Yesterday’s unexpected announcement by the U.S. Federal Reserve to cut its benchmark interest rate in response to the economic uncertainty tied to the outbreak of the novel coronavirus (formally known as COVID-19) has convinced industry leaders that the Bank of Canada (BoC) will be forced to take a similar action today.
The emergency rate cut by a half percentage point to a target range of 1.00% to 1.25% was justified by the Federal Reserve as a necessary response to the economic risks posed by the coronavirus. The BoC is expected to announce its rate cut today from the 1.75% that has been in place since June 2015. The 1.75% benchmark interest rate is the highest among the G7 nations.
Following the news from the Federal Reserve, industry experts fanned out across the media to insist the only question related to a BoC rate cut would be the depth of the action.
“Twenty-five basis points may prompt loonie strength and derail the stimulus of the cut itself, while 50 basis points could stoke a housing bubble,” said Simon Harvey, FX market analyst for Monex Europe and Monex Canada, in a Reuters interview. “Markets are running with the fact that the latter is a less concerning risk at the moment and are aggressively pricing a similar 50 bps from the BoC,”
Although Canada has not experienced the abrupt increases in coronavirus cases that have been recorded in other countries, the economy is expected to feel an impact in certain sectors including travel and tourism, as well through disruptions in its global supply chain.
“That’s enough for them to cut on its own – the terms of trade shock, the travel and tourism, the supply chain disruptions from not being able to source inputs from China,” said Royce Mendes, an economist at Canadian Imperial Bank of Commerce in Toronto, in a Bloomberg interview.
Gareth Watson, wealth adviser at Richardson GMP, predicted the BoC will cut the benchmark interest rate a quarter percentage point.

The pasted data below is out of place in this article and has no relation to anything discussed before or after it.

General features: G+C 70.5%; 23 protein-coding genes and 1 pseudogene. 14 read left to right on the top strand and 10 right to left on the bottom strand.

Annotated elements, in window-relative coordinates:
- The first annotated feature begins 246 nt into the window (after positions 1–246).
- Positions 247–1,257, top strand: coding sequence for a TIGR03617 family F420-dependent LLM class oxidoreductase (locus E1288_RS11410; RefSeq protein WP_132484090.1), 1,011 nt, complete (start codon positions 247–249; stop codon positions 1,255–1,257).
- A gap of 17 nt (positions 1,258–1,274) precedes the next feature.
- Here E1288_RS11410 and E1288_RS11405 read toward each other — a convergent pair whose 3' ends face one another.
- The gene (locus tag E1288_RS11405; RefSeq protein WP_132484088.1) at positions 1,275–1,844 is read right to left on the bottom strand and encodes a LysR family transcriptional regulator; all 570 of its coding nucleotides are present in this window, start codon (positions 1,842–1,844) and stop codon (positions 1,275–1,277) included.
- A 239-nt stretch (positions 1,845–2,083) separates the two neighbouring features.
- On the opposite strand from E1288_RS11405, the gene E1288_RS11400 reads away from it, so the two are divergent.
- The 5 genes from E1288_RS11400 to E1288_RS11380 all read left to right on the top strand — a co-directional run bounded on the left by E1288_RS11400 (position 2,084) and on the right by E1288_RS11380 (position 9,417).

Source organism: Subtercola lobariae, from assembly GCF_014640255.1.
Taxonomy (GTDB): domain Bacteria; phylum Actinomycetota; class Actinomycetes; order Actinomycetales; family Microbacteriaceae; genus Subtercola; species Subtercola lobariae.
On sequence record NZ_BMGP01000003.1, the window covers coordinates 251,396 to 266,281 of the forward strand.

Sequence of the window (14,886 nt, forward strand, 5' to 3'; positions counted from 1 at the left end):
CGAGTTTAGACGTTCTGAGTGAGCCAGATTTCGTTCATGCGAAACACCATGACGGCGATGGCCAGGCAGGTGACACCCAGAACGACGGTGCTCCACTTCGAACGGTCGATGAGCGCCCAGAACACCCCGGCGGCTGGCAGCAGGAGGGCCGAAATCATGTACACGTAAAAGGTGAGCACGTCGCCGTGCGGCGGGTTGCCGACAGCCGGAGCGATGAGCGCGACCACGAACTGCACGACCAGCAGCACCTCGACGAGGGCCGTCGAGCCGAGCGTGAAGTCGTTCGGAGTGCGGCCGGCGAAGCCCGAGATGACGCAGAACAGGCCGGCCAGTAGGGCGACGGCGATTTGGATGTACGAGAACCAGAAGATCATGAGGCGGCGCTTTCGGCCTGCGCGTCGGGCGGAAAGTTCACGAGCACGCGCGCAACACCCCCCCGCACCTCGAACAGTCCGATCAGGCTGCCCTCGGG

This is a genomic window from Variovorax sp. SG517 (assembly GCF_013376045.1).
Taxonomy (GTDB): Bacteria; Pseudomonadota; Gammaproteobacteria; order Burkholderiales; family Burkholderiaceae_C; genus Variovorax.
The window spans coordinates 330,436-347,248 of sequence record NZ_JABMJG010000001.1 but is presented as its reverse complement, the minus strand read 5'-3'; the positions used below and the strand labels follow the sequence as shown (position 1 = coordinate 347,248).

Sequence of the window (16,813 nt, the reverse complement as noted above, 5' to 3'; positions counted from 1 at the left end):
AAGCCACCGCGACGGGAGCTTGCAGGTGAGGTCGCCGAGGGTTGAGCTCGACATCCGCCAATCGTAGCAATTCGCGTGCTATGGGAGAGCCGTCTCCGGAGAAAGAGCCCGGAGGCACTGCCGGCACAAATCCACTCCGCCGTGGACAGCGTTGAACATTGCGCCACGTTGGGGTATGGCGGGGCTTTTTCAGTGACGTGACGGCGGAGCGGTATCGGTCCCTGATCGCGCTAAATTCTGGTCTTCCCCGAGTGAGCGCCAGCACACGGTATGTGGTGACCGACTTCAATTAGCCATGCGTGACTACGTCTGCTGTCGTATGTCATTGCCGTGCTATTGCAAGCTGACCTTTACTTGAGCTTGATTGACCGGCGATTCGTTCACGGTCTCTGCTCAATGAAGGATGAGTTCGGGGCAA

“It will be a shocker to me if Canada doesn’t follow suit, considering Australia did this morning and there are expectations The Bank of England will follow suit this month,” said Watson in a CBC News interview.
Avery Shenfeld, chief economist at CIBC Capital Markets, told the Ottawa Citizen that a rate cut was long overdue.
“The Canadian economy was barely growing in the last quarter of 2019, so we’re putting a shock into the global economy at a time when Canada desperately was looking for momentum,” said Shenfeld.
And Derek Holt, economist at Bank of Nova Scotia, bluntly stated to the Wall Street Journal, “The Bank of Canada needs to cut. Now. Enough dithering.”
Separately, Prime Minister Justin Trudeau raised the possibility that the government would be willing to provide help to firms experiencing financial damage as a result of the coronavirus outbreak.
“There will be impacts on Canadian businesses, on entrepreneurs, and we will always look for ways to minimize that impact and perhaps give help where help is needed,” said Trudeau, although he did not offer specific details on the type of help or the possible qualifications for receiving assistance.
Finance Minister Bill Morneau took to Twitter to stress that Canadian actions related to the economic impacts of the coronavirus outbreak would be conducted in coordination with the other G7 countries, rather than in a domino effect of nation following nation in hurriedly adapting game plans.
“This morning I spoke with my G7 counterparts regarding the impacts on global economic activity from the COVID-19 outbreak,” Morneau wrote on Twitter. “We have reaffirmed our readiness to take action as necessary to aid in the response and support the economy. I’m continuing to monitor the issue closely.”